38 to a particular linguistic cat egory. See Appendix I for a comp lete listing of these error types. Table 5. Most Prominent Combination Feature Codes by Morphological Category. Homonyms Inflections No Shift Ortho Shift Phono Shift Ortho + Phono Shift Total Spelling Phonologically Accurate (MOSP) 11 11 Letter Reversal (POR) 2 1 4 4 11 As illustrated in Table 5, lett er reversal errors (POR; e.g., building spelled biulding ) seemed to occur in most categories. The absence of this linguistic feature in the orthographic shift and phonological shift categories is most likely due to the nature of the target words used and should not be considered as something that is affected by this type of morphological category. However, this idea needs further investig ation. MOSP errors (e.g., excellent is spelled as exilent ) tended to occur only in the orthographic and phonological shift category. This finding might be related to resource competition in that this category is presumed to contain wo rds that are most difficult to spell. Morphological feature errors There were a total of 22 morphological feature errors. Table 6 shows morphological error feature usage. A complete list of morphological feature errors can be viewed in Appendix J.

PAGE 48

39 Table 6. Morphological Feature Co des by Morphological Category. Homonyms Inflections No Shift Ortho Shift Phono Shift Ortho + Phono Shift Total Derivation (Root Word) (MDER) 1 8 1 10 Homonyms (MHOM) 8 8 Derivational Morphology (MDVM) 1 1 1 3 Suffix (MSUF) 1 1 Two error features explained most of the morphological errors. These linguistic features were difficulties with the root word (e.g., argument spelled as argue ment ) and difficulties in choosing the correct homonym to use (i.e., close for clothes ). Difficulties in spelling the root word, but not the suffix o ccurred most often in the orthographic shift condition. Here, it is possib le that the increased co mplexity of changing the morphological structure of the word resulted in poorer spelling of the root (i.e., resource competition). However, few errors have been noted in the homonyms category, so it is apparent that the children did not misspe ll the words, but instead did not pay enough attention to the semantic content of the se ntence in order to select the appropriate homonym for the senten ce context provided. In conclusion, there were four morphologica l feature error codes used to describe the participants’ misspellings. The most fre quent morphological erro r occurred when the root word was spelled incorre ctly and did not fit any othe r category, but the suffix was correct (e.g., excellent spelled ecallent ). There were 10 errors of this type representing 45% of the morphological errors.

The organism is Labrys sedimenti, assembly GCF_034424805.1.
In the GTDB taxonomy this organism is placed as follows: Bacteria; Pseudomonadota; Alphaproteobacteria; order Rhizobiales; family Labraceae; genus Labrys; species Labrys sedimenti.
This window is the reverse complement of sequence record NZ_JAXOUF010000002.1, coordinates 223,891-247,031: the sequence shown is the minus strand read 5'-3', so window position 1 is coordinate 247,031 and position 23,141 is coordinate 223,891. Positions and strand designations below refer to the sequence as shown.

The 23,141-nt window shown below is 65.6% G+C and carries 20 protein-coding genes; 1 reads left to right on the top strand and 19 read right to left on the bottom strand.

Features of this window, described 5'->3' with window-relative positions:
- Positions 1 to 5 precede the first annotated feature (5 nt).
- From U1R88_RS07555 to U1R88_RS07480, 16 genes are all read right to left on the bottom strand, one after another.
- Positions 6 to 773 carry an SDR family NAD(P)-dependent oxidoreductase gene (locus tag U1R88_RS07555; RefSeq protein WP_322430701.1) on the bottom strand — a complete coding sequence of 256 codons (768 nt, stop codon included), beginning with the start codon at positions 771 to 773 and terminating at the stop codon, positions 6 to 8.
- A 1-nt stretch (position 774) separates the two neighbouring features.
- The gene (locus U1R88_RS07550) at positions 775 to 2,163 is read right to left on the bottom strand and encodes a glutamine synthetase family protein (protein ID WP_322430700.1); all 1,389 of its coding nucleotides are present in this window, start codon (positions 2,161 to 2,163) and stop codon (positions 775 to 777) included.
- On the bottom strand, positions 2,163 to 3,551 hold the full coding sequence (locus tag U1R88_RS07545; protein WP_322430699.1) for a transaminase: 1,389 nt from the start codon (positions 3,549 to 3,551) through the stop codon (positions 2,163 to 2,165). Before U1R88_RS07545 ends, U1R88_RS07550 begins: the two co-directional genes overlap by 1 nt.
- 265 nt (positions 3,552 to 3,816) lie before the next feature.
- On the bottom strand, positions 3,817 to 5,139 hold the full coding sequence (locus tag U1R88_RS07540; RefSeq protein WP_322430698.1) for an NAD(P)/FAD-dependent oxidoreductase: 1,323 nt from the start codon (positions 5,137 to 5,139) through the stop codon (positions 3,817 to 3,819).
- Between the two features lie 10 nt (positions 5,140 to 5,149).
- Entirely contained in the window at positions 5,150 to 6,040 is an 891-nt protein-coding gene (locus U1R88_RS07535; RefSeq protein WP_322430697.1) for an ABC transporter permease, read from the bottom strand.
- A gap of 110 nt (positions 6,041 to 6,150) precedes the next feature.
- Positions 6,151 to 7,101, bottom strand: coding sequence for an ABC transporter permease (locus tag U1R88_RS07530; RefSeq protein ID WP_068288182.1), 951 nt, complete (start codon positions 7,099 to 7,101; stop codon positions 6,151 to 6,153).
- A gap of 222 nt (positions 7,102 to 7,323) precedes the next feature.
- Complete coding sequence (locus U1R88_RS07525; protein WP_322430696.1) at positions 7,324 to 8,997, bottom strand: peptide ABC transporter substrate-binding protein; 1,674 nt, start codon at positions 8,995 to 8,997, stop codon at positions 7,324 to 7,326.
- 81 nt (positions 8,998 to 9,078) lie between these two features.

PAGE 49

40 Morphological Spelling Test Perf ormance and Participant Variables(Questions 3 and 4) Participants’ Ages and Pare nts’ Education Levels Correlations were used to determine rela tionships between the error patterns and participants’ age and their parents’ ed ucational levels. Pearson Product Moment Correlations compared the participants’ age a nd mothers’ educational level. The results are listed in Table 7 below. Table 7. Correlations for Age, Parents’ E ducation Levels and Mo rphological Category. ME DE Hom Inf NoSh Ortho Phono OrPho Age -.158 .009 -.470 -.473 ** -.470 -.305 -.418 -.510 ** ME .511 ** .010 .155 -.007 -.193 .216 .004 DE -.269 -.174 -.051 -.340 -.144 -.327 Hom .753 ** .625 ** .659 ** .301 .724 ** Inf .740 ** .644 ** .499 ** .734 ** NoSh .627 ** .326 .671 ** Ortho .468 .663 ** Phono .428 *= Correlation is signific ant at the .05 level **= Correlation is signif icant at the .01 level Age= Participant’s age; ME= Mother’s highest level of education; DE= Father’s highest level of education; Hom= Homonyms; Inf=Inflections; NoSh=No Shift; Ortho= Orthographic Shift; Phono=Phonological Sh ift; OrPhono=Orthographic + Phonological